Where do I use (and not use) “that?” (not a vs. “this” question)

Given this sentence, the that feels unnecessary:

If I believed that I were in a position to do so, I would.

I find these seemingly spurious instances of that working their way into my prose all the time.

Another example where it seems unnecessary:

I’ve been around people so critical that I ceased hearing them.

My question is: What is the grammatical basis determining where that is appropriate in sentences like these?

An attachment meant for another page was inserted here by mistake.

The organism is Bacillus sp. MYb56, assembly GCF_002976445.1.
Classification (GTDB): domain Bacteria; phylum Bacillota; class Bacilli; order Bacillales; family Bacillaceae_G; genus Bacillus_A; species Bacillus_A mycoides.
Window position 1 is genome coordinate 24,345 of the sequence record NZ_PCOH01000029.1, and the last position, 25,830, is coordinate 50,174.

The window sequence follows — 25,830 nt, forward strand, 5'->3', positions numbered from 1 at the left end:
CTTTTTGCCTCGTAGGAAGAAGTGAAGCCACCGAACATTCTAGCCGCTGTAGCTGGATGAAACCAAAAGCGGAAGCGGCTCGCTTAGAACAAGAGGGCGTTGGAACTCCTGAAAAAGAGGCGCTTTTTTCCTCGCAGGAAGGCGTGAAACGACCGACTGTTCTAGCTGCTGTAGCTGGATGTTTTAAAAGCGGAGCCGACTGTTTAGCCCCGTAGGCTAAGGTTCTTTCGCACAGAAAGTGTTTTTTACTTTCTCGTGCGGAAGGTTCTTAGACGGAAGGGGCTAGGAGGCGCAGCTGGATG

We can omit that in all positions, except when the that goes
at the beginning of a sentence . . . or when the that-clause comes
after an abstract noun . . . We usually omit that in speech.

‘An A-Z of English Grammar and Usage’ by Leech and others.

In relative clauses, that is usually omitted unless it is the subject.

If I were and if I was are both grammatical in British English, but not, apparently, in American English.

Source : Link , Question Author : Chris , Answer Author : Barrie England

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